My heroine went from being a single artist to a single mom. A single mom with a past. A single mom with a past and a sick child.
Enter my hero, who went from a selfish ex-football star, to a high school football coach who felt responsible for the death of one of his players. And of course the accident in the ’69 Camaro altered the way he viewed his life.
I revamped my beginning and it carried me through to the rest of the book. The goals of my Hero/Heroine changed completely, as did their motivation. And what do you know? I had developed a conflict that didn’t exist in the first version. About 10 revisions later, I had a workable story – which I labeled as LAST TRY DRAFT. Because that was what it truly was. I told myself this was IT. This attempt would be my LAST TRY. If it didn’t work this time, then I was stuffing the story in the drawer.
I pasted the first 15 pages of my Last Try Draft into a document and emailed it to the Genesis category coordinator. My goal was to get better scores. I knew I wouldn’t final or win, but I hoped that what I’d changed had put me in the right direction.
Here are the first few paragraphs from my 2009 Genesis entry…
Please Lord, not today. Aimee Murphy turned the ignition a second time. Click. Click. Click. “What’s wrong, Momma?” Six-year-old Luke hopped up between the driver and passenger seats, his own investigation underway. “Why are we stopped in the middle of the road? I thought we were in a hurry.” Steam burped from the hood, not a good sign. Aimee smacked the steering wheel with the heel of her hand. This makes three times in the last month her Jeep Wagoneer had stalled out. At least the other times she’d been alone, either on the way to work or home. Why now, with her son in the car? A horn blared. The rearview mirror reflected at least a hundred irate drivers stuck behind her on the bridge. “Luke,” she said through gritted teeth. “Please sit down. Fasten your seat belt.” He flung himself into the back seat, his blue eyes dancing as if they were embarking on a new adventure. Aimee couldn’t help but chuckle at him. After the last few months she and Luke had spent in and out of the hospital, it was so good to see his energy back and him acting like a normal six year old. Days like this offered her hope that Luke would beat his illness.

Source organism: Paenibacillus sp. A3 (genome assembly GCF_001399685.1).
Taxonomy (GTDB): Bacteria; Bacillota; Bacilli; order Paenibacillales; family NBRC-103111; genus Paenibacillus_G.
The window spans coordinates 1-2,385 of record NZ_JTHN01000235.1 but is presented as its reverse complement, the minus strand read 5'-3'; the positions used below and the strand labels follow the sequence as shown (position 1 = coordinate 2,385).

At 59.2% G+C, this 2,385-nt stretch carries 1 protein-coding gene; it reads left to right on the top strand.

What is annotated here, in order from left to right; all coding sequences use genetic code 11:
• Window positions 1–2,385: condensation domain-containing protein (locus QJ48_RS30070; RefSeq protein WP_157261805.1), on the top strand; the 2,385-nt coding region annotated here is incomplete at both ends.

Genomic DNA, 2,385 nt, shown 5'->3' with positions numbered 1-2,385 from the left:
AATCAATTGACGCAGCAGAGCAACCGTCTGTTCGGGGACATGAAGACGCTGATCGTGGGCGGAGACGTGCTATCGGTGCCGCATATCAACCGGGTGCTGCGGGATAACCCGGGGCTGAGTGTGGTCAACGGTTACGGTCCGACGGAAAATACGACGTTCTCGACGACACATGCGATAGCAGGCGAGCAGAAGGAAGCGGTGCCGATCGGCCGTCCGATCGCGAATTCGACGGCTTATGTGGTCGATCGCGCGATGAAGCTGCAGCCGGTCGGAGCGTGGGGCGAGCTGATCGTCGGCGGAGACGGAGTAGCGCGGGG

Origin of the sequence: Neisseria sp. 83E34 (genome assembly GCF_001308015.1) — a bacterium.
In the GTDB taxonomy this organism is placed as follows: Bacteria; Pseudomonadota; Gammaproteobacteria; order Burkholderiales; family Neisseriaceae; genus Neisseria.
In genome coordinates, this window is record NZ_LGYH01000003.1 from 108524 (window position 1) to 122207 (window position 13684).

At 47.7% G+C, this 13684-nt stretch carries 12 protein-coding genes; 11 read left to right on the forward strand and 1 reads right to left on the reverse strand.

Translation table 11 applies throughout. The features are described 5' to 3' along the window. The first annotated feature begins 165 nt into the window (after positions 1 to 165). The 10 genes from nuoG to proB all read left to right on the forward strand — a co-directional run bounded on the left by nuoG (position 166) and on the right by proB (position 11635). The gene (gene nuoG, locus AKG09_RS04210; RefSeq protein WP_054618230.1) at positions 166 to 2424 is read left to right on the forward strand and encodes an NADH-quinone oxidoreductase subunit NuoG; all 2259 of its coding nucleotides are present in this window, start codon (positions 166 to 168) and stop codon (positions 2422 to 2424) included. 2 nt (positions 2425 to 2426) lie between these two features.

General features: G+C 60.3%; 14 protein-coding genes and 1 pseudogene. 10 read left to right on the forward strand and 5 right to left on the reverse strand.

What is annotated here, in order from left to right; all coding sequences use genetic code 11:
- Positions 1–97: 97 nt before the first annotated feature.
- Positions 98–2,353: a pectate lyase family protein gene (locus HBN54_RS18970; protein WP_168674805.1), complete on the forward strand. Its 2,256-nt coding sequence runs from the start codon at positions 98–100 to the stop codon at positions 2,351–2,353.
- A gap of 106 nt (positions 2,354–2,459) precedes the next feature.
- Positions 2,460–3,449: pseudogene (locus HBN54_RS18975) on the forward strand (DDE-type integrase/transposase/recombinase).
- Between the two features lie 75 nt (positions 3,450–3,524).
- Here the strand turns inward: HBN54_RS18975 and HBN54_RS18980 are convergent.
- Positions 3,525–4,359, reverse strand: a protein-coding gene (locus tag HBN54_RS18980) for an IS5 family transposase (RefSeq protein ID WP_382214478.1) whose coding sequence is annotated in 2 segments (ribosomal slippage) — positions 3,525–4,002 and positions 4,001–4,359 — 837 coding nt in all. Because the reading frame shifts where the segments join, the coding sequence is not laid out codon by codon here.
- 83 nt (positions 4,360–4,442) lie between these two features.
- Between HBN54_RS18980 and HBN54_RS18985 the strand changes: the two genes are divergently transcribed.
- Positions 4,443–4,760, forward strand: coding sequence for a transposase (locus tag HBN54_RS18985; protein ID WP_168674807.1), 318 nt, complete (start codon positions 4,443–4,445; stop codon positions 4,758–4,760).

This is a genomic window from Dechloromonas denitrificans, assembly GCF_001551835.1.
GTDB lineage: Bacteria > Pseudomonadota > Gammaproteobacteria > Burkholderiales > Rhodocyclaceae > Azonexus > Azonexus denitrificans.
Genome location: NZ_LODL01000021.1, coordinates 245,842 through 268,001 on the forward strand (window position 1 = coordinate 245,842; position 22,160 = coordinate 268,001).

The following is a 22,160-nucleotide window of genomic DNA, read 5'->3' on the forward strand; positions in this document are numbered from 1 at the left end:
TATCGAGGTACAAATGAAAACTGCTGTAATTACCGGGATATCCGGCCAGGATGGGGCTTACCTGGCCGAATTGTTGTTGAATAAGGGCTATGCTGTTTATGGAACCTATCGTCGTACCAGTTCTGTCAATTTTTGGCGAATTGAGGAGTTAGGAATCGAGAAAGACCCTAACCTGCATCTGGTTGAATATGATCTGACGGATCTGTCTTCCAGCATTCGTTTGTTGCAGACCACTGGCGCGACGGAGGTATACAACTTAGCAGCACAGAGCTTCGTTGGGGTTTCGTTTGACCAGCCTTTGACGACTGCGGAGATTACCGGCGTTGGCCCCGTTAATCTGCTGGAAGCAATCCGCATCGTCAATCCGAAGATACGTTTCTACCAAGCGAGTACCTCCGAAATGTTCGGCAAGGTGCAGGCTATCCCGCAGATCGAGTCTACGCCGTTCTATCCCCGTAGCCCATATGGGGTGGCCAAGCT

I hope you noticed I dumped my boring backstory prologue and dumped you right in the middle of the action, of my Heroine’s crisis. I also let you know something wasn’t 100% with mom and son and they’ve already been dealing with the child’s sickness. I hope you’re wondering what the illness is and how does my Hero come into play…
Weeks later, I got a call. Something about my Last Try Draft had clicked.
I’d finaled in the Genesis!!!
Dear Lord, Please don’t let this be a mistake!
And months later, the contest that had given me mediocre scores in 2007 put me in the top of my category in September of 2009.
I still worry someone’s going to call me and tell me they made an error and I didn’t really win. That I need to send back my beautiful winning plaque! ( I’m thinking I’ll just pretend not to be at home that day ;)
Until you and I can set sail off of unpublished island, we must submit our manuscript to contests, and be willing to endure the feedback which can sometimes be a bitter pill to swallow. I remember when I read through the feedback for the first time, I was confused, maybe a little angry. Obviously, the judge just didn’t get it.
However, once my emotions settled, I realized the feedback was constructive and pointed out my strong points. That nice balance of bad with good helped me to move forward. I remember sitting the manuscript aside for a while and tried to work on a new piece, but I knew this story had to be completed.
My advice to you: Don’t get mad. Get busy. Keep writing. One by one, we will wave to our friends as they set sail off unpublished island.
And one day, I pray, they’ll be waving at you and me.
Christy LaShea Smith writes contemporary and historical romance. Though unpublished, her dream is pursuing her passion for writing to enthrall and entertain others while celebrating the Word of God. In 2009, Christy won the Genesis Competition in the Contemporary Romance Category and was given Honorable Mention in the Inspirational category for the Maggie Award of Excellence. She is a member of American Christian Fiction Writers and serves as treasurer for her local chapter. She is also a member of Romance Writers of America and Georgia Romance Writers. She lives in Georgia with her husband, daughter and is expecting her second child in January.